Page 8 - The Michigan Daily - Thursday, March 20, 1986
'M' GRAD NOW HEAD PADRE
Boros runs show in San Diego
By ADAM SCHEFTER
With the NCAA tournament
drawing to a close and the weather
gradually becoming warmer, one
thing can be certain: baseball is
looming on the horizon.
Three weeks ago, Michigan
graduate Steve Boros took over the
talent-laden San Diego Padres as
skipper, succeeding one of the great
managers in baseball, the fiery Dick
"I WAS Dick's first base coach in
Montreal," said the 49-year-old Boros.
"He is as good a manager as you'll
find. The way he uses relievers, pinch-
hitters and even pinch-runners is just
amazing. His tactics are just great."
Succeeding someone like Dick
Williams might be too much pressure
for some, but Boros has felt that
before. He replaced Billy Martin and
Billy Ball at Oakland in 1983.
"There was no pressure on me
following either Billy or Dick," said
Boros. "Pressure is something you
put on yourself to excel. That's great
enough. I have to satisfy my own
pressure to win."
BOROS INHERITS a team that
came within three games of winning
the World Series in 1984. It includes
seasoned veterans Steve Garvey,
Rich 'Goose' Gossage and Graig Net-.
tles, and budding young stars such as
Tony Gwynn, Carmelo Martinez and
Kevin McReynolds yet work remains
to improve the Padres.
"You always have to teach even at
the big league level," said the soft-
spoken Boros. "Just because you've
made it to the majors doesn't mean
that your learning is over. With such
high salaries in today's game the
youngsters are pushed to the majors
at an even faster pace. My staff and I
will make sure these players reach
their potential and maintain a level of
consistency needed to contend."
Of course the veterans can help out.
"THE VETERANS are tremendous
stabilizers," said Boros. "A young
club has a tendency to be up and down
emotionally. The veterans will
provide an even keel for emotional
stability. They won't let you get too up
during a winning streak or too down
during a losing streak."
All is not fine and dandy, though. At
the start of spring training the Padres
received a jolt when 16-game winner
and former American League Cy
Young Award winner LaMarr Hoyt
checked himself into a center that
specializes in drug treatment.
"We really hope LaMarr gets better
for the sake of himself and the team.
We need LaMarr to revert back to the
form this team had when they won the
The Padres aren't the only team to
have heard such news recently, as
drugs have filled much of the
headlines. However, Boros feels the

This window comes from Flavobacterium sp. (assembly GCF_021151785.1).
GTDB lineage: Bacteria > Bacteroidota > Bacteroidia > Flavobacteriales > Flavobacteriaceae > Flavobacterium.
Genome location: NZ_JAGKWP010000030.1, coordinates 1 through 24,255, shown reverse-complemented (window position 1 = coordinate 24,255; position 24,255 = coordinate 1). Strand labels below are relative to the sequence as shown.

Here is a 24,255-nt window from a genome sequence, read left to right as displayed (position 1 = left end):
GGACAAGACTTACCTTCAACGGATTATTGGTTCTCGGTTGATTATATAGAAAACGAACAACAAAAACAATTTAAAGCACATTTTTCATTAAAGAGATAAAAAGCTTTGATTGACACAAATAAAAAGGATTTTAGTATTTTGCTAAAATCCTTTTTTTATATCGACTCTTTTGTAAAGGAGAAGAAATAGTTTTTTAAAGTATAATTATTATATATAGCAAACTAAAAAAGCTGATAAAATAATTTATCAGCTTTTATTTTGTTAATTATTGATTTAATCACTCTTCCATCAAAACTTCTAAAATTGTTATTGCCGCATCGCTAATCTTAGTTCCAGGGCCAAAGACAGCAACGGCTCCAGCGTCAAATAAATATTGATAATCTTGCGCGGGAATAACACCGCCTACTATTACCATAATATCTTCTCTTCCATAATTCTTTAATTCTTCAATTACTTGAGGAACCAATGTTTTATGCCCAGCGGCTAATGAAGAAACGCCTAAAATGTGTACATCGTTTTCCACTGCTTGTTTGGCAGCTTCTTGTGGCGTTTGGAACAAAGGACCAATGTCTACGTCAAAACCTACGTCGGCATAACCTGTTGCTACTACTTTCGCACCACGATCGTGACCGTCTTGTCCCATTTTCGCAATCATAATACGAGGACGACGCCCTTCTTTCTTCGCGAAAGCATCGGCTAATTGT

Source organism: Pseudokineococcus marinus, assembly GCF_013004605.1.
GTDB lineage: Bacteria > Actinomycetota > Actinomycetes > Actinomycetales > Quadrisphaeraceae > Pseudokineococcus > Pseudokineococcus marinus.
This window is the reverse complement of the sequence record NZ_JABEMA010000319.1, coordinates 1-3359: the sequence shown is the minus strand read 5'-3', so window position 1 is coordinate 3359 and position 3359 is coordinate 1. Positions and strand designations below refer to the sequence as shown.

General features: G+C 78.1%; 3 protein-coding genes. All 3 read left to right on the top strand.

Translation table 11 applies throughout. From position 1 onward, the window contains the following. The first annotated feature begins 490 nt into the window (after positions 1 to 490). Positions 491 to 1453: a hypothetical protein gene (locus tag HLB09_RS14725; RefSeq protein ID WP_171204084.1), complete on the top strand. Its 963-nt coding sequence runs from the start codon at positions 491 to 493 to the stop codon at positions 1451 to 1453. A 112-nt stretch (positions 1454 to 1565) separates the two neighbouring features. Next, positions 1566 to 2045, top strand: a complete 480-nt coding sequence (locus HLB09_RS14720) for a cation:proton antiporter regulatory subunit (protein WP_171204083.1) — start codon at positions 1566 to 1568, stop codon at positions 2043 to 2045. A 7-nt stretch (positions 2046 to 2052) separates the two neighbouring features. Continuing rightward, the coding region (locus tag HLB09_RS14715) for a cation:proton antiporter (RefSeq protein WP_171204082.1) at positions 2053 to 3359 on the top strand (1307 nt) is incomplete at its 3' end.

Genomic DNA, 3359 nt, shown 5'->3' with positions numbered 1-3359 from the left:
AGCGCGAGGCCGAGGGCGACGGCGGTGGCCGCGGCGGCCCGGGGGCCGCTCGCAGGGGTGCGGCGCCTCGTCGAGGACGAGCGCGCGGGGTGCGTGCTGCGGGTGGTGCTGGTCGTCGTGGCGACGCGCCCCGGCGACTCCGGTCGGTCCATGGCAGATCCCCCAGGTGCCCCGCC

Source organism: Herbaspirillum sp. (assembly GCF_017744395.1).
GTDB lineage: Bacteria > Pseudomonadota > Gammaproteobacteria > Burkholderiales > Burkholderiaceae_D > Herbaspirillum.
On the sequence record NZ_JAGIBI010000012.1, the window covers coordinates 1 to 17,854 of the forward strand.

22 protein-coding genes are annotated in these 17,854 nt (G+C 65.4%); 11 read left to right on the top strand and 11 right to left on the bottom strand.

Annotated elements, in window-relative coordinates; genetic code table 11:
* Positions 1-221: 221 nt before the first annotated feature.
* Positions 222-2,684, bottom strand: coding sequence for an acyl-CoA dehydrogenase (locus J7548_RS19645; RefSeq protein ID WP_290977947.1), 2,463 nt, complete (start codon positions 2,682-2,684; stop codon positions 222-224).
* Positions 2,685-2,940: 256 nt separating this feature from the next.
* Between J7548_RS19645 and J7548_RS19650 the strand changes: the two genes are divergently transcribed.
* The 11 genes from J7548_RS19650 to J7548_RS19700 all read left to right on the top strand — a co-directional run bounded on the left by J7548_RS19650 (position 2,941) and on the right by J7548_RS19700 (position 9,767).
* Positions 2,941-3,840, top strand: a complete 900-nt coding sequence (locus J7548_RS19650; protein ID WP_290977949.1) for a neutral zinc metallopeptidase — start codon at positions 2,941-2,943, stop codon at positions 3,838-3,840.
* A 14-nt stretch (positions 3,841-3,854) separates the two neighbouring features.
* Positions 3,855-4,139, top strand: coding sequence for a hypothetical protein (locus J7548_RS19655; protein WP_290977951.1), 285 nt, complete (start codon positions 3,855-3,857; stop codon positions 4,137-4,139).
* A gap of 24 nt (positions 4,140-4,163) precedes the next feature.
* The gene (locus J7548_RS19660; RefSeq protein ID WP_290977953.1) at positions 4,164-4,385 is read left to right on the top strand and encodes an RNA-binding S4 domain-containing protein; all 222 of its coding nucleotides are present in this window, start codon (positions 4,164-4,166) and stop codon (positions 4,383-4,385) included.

problem may soon be rectified.
"THE PROBLEM has been iden-
tified. More and more players are
stepping forward to submit to testing.
This creates an awareness. They have
to take a stand with action as well as
words. Steps are being taken in the
Boros attended Flint Northern High
School and went on to captain the
Michigan baseball team, before get-
ting a degree in literature.
"I really enjoyed
Michigan," said Boros.'
overwhelmed by the w
my study habits got1
gained a lot more c
'I had a lac
career. I thi
that I have m
chance to suc
my days at leagues for four years and was a
"At first I was coach for the Kansas City Royals
ork, but then (1975-79) and Montreal Expos (1981-
better and I 82) under Williams. Finally, in 1983
onfidence in after the firing of Billy Martin, a
managerial job became available.
The job that Boros longed for.
"I'VE ALWAYS dreamed of being a
major league manager," said Boros.
ckluster However, his stint in Oakland lasted
only 11/2 years. Many people said
playing Boros never pushed anybody around,
that he was 'too nice of a guy.'
nk you "There are so many bad con-
to say notations that come along with the
yore of a 'Mr. Nice Guy image'," said Boros. "I
resent it because people assume that
ceed as I'm lazy and don't care about win-
ning. Maybe my approch is different
than a lot of managers, but it doesn't
mean that I don't want to win more
than anyone else. I want my players
ie BoroS to perform all of the time and I want
to win all of the time."
The Padres may have found the
man to take them back to the top.
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myself. I felt like I belonged. Getting
my degree was the most tremendous
feeling of accomplishment that I've
BOROS THEN played professioal
baseball from 1957-68. He played with
the Tigers, Reds and Cubs before
spending his final four years shuffling
around the minors. He finished with a
.245 lifetime batting average.
"I hadcarlacklusterand mediocre
playing career. I think you would
have to say that I have more of a
chance to succeed as a manager than
a player," said a sarcastic Boros.
Boros managed in the minor
Boston 127, Indiana 108
Philadelphia 118, Chicago 112
Pittsburgh 7, New Jersey 3
Quebec 5, Toronto 2
New York (N.L.) 7, Boston 4
Los Angeles 13, Houston 9
Philadelphia 5, Montreal 1
Chicago (AL) 1, Atlanta 0
Texas 7, Kansas City 3
Pittsburgh 12, Minnesota 5
Toronto 9, St. Louis 8
Cleveland 13, Milwaukee 2
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